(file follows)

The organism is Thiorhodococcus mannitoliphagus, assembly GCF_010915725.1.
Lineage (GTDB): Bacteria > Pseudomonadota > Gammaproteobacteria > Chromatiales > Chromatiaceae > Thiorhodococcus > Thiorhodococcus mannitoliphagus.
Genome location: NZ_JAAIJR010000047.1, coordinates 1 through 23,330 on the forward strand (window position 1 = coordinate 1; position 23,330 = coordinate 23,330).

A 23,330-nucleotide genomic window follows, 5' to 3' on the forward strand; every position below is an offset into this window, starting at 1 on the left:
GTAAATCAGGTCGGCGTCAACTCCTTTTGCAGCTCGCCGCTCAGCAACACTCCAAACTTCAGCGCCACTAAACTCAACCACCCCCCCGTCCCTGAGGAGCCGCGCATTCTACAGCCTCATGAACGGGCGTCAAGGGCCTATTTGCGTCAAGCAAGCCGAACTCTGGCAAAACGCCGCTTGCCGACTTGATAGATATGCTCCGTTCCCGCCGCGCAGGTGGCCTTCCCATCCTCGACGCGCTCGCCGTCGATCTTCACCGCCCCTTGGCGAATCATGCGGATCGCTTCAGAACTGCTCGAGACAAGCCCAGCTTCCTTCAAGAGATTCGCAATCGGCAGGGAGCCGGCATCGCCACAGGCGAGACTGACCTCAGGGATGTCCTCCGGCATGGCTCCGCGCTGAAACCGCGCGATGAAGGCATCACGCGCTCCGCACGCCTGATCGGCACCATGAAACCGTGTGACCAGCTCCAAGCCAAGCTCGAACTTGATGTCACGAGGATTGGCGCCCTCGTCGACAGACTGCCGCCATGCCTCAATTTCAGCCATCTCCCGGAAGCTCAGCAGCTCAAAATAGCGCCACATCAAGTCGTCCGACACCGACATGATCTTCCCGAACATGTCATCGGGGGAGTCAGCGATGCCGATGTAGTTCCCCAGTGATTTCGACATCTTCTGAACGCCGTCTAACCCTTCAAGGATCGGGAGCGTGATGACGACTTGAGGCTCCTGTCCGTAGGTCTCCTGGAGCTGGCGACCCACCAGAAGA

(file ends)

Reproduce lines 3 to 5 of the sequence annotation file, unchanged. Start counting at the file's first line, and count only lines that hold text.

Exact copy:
Genome location: NZ_JAAIJR010000047.1, coordinates 1 through 23,330 on the forward strand (window position 1 = coordinate 1; position 23,330 = coordinate 23,330).

A 23,330-nucleotide genomic window follows, 5' to 3' on the forward strand; every position below is an offset into this window, starting at 1 on the left:
GTAAATCAGGTCGGCGTCAACTCCTTTTGCAGCTCGCCGCTCAGCAACACTCCAAACTTCAGCGCCACTAAACTCAACCACCCCCCCGTCCCTGAGGAGCCGCGCATTCTACAGCCTCATGAACGGGCGTCAAGGGCCTATTTGCGTCAAGCAAGCCGAACTCTGGCAAAACGCCGCTTGCCGACTTGATAGATATGCTCCGTTCCCGCCGCGCAGGTGGCCTTCCCATCCTCGACGCGCTCGCCGTCGATCTTCACCGCCCCTTGGCGAATCATGCGGATCGCTTCAGAACTGCTCGAGACAAGCCCAGCTTCCTTCAAGAGATTCGCAATCGGCAGGGAGCCGGCATCGCCACAGGCGAGACTGACCTCAGGGATGTCCTCCGGCATGGCTCCGCGCTGAAACCGCGCGATGAAGGCATCACGCGCTCCGCACGCCTGATCGGCACCATGAAACCGTGTGACCAGCTCCAAGCCAAGCTCGAACTTGATGTCACGAGGATTGGCGCCCTCGTCGACAGACTGCCGCCATGCCTCAATTTCAGCCATCTCCCGGAAGCTCAGCAGCTCAAAATAGCGCCACATCAAGTCGTCCGACACCGACATGATCTTCCCGAACATGTCATCGGGGGAGTCAGCGATGCCGATGTAGTTCCCCAGTGATTTCGACATCTTCTGAACGCCGTCTAACCCTTCAAGGATCGGGAGCGTGATGACGACTTGAGGCTCCTGTCCGTAGGTCTCCTGGAGCTGGCGACCCACCAGAAGA